The Hospice Coming to Central Southwest

This is the rendering for Harbor Hospice, what Three Square Design Group and Camden Construction are saying they hope will serve as a kind of template for similar facilities to be built in Texas and Louisiana. The whole 24,000-sq.-ft. thing will have room for 32 beds and a 5,000-sq.-ft. outpatient clinic; Real Estate Bisnow’s Catie Dixon reports that construction could begin as early as this summer. A site plan from Camden shows the hospice going up outside the Loop southeast of Sunnyside, across from the Houston Amateur Sports Park on Mowery Rd. That’s west of Hwy. 288, between Airport Blvd. and W. Orem.

Rendering: Camden Construction

20 Comment

  • Wait, is it for senior living or is it a hospice? Those are not the same thing, I thought?

  • @Sihaya: Thanks for catching that! The story has been updated.

  • The area is SouthEAST Houston.

  • After looking at the location the only thing I have to say is that’s no place to die.

  • This typology is in serious need of a revamped template… The central ambulatory floor plan with radiating wings are a cold and uninviting space. My grandmother has been in several of these over the years. As an architectural designer, I’m always horrified by the lack of natural daylighting and cold VCT finishes.

    I hope to never have to be in one of these facilities and think we can design better for ALL people.

  • People need to die at home..not in a cold callous enviroment like hospice..or in gods waiting room…rest homes wake up kids..these are your mothers and fathers….treat them with respect…

  • It needs to have first floor retail

  • Hospice-outpatient: something doesn’t compute.

  • benny wins the internet today.

  • kineticd:

    While I could be wrong, I doubt that your grandmother has been in a hospice “over the years”. It is my understanding that hospice care is generally reserved for those with a reasonably predictible remaining lifespan, perhaps 6 months or less.

    Hospice care, whether in a congregate setting like this facility, or delivered at the patient’s home, tends to be regarded as a blessing and relief by both patient and family.

    Your grandmother may reside in what we sometimes call a “nursing home”, the less desirable of which truly deserve the name “God’s waiting room.”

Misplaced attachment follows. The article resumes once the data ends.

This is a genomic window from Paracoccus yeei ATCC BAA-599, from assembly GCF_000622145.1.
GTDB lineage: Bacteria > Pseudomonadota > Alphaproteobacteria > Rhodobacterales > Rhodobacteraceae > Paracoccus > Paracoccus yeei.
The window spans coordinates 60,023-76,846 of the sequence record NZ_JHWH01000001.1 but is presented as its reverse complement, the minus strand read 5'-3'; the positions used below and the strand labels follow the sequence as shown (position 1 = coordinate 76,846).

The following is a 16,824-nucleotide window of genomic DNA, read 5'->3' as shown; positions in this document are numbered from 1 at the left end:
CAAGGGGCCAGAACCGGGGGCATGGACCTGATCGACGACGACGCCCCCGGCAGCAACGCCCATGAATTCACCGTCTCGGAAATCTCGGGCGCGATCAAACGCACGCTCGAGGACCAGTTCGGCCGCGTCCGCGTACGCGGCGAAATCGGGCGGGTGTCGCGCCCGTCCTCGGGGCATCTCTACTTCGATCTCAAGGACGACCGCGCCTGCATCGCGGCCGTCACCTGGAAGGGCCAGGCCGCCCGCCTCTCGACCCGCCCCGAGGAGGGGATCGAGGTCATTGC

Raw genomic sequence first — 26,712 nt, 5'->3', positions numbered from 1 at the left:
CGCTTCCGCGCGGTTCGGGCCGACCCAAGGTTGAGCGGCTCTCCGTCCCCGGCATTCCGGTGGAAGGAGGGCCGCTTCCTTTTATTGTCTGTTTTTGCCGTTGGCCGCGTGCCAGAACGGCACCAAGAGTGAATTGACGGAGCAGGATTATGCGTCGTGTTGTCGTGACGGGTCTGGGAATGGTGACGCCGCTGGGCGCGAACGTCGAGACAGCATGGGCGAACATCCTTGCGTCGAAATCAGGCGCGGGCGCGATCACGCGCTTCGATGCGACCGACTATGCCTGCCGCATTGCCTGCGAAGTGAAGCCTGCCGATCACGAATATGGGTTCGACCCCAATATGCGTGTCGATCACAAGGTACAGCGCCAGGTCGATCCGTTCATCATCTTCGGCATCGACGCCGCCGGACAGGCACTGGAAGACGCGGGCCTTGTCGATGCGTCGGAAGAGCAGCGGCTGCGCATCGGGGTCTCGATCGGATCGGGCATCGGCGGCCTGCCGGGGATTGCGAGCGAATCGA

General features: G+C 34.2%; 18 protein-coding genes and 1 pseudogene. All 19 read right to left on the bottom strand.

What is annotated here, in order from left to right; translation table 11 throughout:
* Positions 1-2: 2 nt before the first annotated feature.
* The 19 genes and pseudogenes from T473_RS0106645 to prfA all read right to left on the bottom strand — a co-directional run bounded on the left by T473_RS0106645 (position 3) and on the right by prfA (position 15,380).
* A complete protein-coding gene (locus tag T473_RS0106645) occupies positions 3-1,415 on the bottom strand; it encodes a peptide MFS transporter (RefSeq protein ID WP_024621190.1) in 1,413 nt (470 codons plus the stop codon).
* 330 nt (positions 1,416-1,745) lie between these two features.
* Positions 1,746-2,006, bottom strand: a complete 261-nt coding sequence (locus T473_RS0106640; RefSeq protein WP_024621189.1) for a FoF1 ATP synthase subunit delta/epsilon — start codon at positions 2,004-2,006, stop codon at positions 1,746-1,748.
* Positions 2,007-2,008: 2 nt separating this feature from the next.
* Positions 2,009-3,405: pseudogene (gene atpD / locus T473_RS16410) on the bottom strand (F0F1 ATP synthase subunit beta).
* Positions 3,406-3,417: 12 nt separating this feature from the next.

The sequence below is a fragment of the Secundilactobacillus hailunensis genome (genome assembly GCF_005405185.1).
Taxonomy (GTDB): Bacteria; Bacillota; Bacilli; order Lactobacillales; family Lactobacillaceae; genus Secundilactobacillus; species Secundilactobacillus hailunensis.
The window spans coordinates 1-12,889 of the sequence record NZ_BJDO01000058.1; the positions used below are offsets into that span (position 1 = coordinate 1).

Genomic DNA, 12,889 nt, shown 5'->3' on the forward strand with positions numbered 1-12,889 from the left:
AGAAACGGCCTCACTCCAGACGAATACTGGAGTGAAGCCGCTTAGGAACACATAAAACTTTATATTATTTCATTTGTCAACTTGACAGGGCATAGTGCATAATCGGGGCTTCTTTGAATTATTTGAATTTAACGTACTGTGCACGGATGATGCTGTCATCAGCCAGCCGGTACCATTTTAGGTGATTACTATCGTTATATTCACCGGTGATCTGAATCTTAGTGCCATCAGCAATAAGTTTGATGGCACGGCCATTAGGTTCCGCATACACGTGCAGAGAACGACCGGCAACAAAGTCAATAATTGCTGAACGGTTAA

• “From benny:
    It needs to have first floor retail”

    Yeah, a spot to grab a last minute “Get Well” card…..

  • This isn’t too far from the Med Center. Maybe this will end up being the Hospice District. Life is a rail ride and this is the last stop on the Dead Line.

  • Houston Amateur Sports Park is on the west side of 288.

  • Al:

    Nursing home, hospice…. It is still a poor design setting to reside in. You are correct, my dad has hospice right now at home and it is a blessing to me and my family.

    Parents should reside at home until the end, but midicare and Medicaid make that impossible. They sholud give the money to families to help offset private nursing cost. Instead they give it to these “nursing homes” where the majority of the staff are under paid, under educated and could care less… not all, but most. It has taken my mother and I years to find a facility that is clean and well run, that can care to my grandmothers special needs.

  • To the above comment that people should die at home, to each their own but I had a wonderful experience with hospice. Firstly, my grandmother died in our living room and we never forgot it when we sat in the room over the years. Not to mention you then have to disclose it when you sell the house. My father, on the other hand, opted for hospice. It was wonderful. We didn’t have to worry about a thing, every bit of discomfort was immediately mitigated (ever heard the death rattle?) and we concentrated on spending our last moments with him as opposed to not being able to control seizures or having to change diapers. He was never alone, we were always there, but we got support there too. Amazing people working at these places. Totally your choice, but don’t assume your choice works for everyone.

  • Deaths unrelated to the condition of a property are not required to be disclosed in Texas.

  • I tend to lose confidence in sites about Houston that do not understand basic geography of Houston. The Chronicle has been awful for years in this regard. For the record the proposed Hospice facility will be in South Central or Southeast Houston;not Southwest Houston.

  • Roger that, Frank. Add to that a lack of specificity, if you will…I’ve heard places that are anywhere from lower Washington Avenue to Cypress described as “northwest Houston.” Technically correct, perhaps, but not particularly helpful.

  • Sorry for the confusion here. The neighborhood, though not in central southwest Houston, is named “Central Southwest.” It’s bound by the Beltway, S. Main St., Hwy. 288, and Hillcroft. The headline has been changed accordingly.

  • how do you apply